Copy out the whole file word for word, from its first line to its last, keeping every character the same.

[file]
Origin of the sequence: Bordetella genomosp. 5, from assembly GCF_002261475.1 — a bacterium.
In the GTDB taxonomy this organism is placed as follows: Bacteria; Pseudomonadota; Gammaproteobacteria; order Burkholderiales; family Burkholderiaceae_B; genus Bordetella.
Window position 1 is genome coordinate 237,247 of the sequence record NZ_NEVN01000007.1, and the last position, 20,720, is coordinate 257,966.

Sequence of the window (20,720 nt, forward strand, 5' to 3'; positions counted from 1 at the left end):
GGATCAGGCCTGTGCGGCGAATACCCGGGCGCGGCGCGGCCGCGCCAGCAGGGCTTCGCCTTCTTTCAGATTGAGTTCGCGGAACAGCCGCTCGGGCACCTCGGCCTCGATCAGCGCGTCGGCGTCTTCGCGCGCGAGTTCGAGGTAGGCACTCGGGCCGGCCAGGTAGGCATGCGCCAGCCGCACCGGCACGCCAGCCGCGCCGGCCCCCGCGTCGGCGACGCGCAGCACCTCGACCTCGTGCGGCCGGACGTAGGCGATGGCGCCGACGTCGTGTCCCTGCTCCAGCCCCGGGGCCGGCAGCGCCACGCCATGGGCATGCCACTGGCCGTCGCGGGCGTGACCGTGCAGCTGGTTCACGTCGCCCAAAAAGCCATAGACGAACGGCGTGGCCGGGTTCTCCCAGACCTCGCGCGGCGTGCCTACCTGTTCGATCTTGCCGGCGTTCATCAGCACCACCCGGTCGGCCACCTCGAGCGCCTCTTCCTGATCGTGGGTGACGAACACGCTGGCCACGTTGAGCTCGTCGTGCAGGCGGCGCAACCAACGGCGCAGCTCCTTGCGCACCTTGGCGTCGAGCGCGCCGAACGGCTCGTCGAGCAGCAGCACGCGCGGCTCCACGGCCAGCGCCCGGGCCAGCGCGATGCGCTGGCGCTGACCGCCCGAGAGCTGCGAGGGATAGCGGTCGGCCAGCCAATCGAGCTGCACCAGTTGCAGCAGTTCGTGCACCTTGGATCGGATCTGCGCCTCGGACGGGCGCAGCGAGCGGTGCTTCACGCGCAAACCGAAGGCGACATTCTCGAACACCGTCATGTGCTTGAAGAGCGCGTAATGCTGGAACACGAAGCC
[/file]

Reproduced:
Origin of the sequence: Bordetella genomosp. 5, from assembly GCF_002261475.1 — a bacterium.
In the GTDB taxonomy this organism is placed as follows: Bacteria; Pseudomonadota; Gammaproteobacteria; order Burkholderiales; family Burkholderiaceae_B; genus Bordetella.
Window position 1 is genome coordinate 237,247 of the sequence record NZ_NEVN01000007.1, and the last position, 20,720, is coordinate 257,966.

Sequence of the window (20,720 nt, forward strand, 5' to 3'; positions counted from 1 at the left end):
GGATCAGGCCTGTGCGGCGAATACCCGGGCGCGGCGCGGCCGCGCCAGCAGGGCTTCGCCTTCTTTCAGATTGAGTTCGCGGAACAGCCGCTCGGGCACCTCGGCCTCGATCAGCGCGTCGGCGTCTTCGCGCGCGAGTTCGAGGTAGGCACTCGGGCCGGCCAGGTAGGCATGCGCCAGCCGCACCGGCACGCCAGCCGCGCCGGCCCCCGCGTCGGCGACGCGCAGCACCTCGACCTCGTGCGGCCGGACGTAGGCGATGGCGCCGACGTCGTGTCCCTGCTCCAGCCCCGGGGCCGGCAGCGCCACGCCATGGGCATGCCACTGGCCGTCGCGGGCGTGACCGTGCAGCTGGTTCACGTCGCCCAAAAAGCCATAGACGAACGGCGTGGCCGGGTTCTCCCAGACCTCGCGCGGCGTGCCTACCTGTTCGATCTTGCCGGCGTTCATCAGCACCACCCGGTCGGCCACCTCGAGCGCCTCTTCCTGATCGTGGGTGACGAACACGCTGGCCACGTTGAGCTCGTCGTGCAGGCGGCGCAACCAACGGCGCAGCTCCTTGCGCACCTTGGCGTCGAGCGCGCCGAACGGCTCGTCGAGCAGCAGCACGCGCGGCTCCACGGCCAGCGCCCGGGCCAGCGCGATGCGCTGGCGCTGACCGCCCGAGAGCTGCGAGGGATAGCGGTCGGCCAGCCAATCGAGCTGCACCAGTTGCAGCAGTTCGTGCACCTTGGATCGGATCTGCGCCTCGGACGGGCGCAGCGAGCGGTGCTTCACGCGCAAACCGAAGGCGACATTCTCGAACACCGTCATGTGCTTGAAGAGCGCGTAATGCTGGAACACGAAGCC